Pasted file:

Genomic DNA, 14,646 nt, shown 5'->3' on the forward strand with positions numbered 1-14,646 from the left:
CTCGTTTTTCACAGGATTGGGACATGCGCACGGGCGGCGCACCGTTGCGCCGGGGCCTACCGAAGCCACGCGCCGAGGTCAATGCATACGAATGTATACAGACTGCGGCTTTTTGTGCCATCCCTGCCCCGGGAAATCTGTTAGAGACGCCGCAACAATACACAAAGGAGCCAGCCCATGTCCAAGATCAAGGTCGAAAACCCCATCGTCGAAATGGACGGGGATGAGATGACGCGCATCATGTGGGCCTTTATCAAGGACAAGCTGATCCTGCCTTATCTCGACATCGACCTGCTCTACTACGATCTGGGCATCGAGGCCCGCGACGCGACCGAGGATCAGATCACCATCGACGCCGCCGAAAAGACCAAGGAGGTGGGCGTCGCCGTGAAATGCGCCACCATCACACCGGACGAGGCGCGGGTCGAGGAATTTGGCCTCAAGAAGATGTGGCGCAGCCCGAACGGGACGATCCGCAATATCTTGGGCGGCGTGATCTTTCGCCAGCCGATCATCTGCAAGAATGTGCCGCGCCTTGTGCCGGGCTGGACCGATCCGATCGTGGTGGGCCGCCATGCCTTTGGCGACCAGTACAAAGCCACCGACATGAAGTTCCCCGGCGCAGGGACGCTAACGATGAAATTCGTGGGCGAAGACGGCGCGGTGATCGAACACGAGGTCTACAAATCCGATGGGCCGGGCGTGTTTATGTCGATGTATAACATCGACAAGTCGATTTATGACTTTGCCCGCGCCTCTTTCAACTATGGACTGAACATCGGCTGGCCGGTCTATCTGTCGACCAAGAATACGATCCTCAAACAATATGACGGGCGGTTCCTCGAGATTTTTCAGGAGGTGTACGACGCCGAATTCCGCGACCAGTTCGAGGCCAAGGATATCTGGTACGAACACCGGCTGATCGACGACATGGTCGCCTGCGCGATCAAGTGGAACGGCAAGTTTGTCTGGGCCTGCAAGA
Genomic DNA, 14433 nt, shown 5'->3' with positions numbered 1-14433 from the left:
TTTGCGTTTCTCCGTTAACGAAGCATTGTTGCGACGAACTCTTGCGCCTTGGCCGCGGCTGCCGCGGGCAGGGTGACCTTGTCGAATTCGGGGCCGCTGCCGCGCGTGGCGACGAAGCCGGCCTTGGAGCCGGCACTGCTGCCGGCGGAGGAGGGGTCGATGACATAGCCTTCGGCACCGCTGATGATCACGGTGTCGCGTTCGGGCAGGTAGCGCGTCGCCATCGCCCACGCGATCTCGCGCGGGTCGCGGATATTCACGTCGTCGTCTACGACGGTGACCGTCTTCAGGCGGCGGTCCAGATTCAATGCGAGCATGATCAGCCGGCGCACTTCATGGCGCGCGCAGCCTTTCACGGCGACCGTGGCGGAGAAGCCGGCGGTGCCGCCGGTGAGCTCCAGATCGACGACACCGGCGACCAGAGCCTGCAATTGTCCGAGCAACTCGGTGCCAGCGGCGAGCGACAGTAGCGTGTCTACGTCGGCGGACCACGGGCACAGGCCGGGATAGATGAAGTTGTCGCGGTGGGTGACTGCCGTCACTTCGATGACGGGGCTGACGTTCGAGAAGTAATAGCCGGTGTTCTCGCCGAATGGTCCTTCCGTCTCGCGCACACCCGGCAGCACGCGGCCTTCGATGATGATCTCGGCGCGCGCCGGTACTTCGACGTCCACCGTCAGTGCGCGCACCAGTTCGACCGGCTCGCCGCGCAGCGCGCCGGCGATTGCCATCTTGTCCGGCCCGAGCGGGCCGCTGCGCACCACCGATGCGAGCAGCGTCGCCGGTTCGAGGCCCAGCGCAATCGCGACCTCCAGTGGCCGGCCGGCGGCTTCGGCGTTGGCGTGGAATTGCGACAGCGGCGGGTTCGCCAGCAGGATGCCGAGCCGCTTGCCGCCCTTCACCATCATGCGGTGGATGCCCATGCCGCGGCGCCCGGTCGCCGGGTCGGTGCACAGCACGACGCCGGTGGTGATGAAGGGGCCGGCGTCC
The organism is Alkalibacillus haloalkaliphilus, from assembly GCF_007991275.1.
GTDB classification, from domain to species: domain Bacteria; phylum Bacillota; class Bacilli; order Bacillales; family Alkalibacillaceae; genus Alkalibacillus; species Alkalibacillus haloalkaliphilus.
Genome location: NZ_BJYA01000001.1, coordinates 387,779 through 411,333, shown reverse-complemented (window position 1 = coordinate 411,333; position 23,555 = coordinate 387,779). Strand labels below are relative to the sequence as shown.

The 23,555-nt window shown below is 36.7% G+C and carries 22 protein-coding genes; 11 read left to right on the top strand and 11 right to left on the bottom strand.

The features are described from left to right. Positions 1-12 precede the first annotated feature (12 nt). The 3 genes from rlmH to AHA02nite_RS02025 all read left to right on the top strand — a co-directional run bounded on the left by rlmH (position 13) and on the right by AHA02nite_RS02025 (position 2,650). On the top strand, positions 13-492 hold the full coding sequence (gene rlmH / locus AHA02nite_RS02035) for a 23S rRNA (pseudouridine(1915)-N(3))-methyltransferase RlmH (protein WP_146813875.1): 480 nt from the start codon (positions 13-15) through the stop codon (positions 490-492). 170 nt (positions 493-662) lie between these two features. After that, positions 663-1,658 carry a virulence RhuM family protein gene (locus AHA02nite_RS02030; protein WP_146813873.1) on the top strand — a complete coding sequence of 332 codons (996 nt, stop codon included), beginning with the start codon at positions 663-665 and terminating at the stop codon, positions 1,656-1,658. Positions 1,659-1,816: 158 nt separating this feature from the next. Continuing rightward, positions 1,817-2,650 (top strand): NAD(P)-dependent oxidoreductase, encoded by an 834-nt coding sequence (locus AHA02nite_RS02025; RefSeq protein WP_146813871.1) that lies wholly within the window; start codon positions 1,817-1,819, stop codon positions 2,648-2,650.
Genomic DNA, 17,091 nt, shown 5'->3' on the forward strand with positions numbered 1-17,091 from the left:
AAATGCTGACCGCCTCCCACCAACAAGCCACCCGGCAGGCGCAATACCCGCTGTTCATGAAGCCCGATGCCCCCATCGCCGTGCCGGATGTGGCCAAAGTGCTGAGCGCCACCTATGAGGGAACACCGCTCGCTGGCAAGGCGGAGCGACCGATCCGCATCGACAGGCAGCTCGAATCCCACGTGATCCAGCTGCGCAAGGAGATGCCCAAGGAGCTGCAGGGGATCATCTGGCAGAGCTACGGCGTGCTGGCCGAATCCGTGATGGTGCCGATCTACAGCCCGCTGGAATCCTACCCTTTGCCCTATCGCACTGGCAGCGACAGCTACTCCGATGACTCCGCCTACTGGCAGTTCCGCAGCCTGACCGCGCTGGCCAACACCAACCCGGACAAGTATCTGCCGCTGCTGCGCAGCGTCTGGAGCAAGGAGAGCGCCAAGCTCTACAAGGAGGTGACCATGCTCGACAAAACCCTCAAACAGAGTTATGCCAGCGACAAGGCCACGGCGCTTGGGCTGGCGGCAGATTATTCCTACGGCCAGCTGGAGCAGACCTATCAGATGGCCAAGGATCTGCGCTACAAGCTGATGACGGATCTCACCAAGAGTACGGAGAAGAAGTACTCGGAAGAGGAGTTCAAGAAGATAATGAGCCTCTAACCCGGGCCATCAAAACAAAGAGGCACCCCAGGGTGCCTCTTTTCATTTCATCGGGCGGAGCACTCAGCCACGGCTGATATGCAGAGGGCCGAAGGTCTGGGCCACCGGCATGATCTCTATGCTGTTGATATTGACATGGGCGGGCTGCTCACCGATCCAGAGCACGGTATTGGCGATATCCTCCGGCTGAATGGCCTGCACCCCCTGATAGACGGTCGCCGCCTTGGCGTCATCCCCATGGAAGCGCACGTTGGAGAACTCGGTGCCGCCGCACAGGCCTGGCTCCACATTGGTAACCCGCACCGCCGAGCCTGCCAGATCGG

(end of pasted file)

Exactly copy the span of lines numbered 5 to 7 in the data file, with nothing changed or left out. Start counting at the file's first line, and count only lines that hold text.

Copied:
The organism is Alkalibacillus haloalkaliphilus, from assembly GCF_007991275.1.
GTDB classification, from domain to species: domain Bacteria; phylum Bacillota; class Bacilli; order Bacillales; family Alkalibacillaceae; genus Alkalibacillus; species Alkalibacillus haloalkaliphilus.
Genome location: NZ_BJYA01000001.1, coordinates 387,779 through 411,333, shown reverse-complemented (window position 1 = coordinate 411,333; position 23,555 = coordinate 387,779). Strand labels below are relative to the sequence as shown.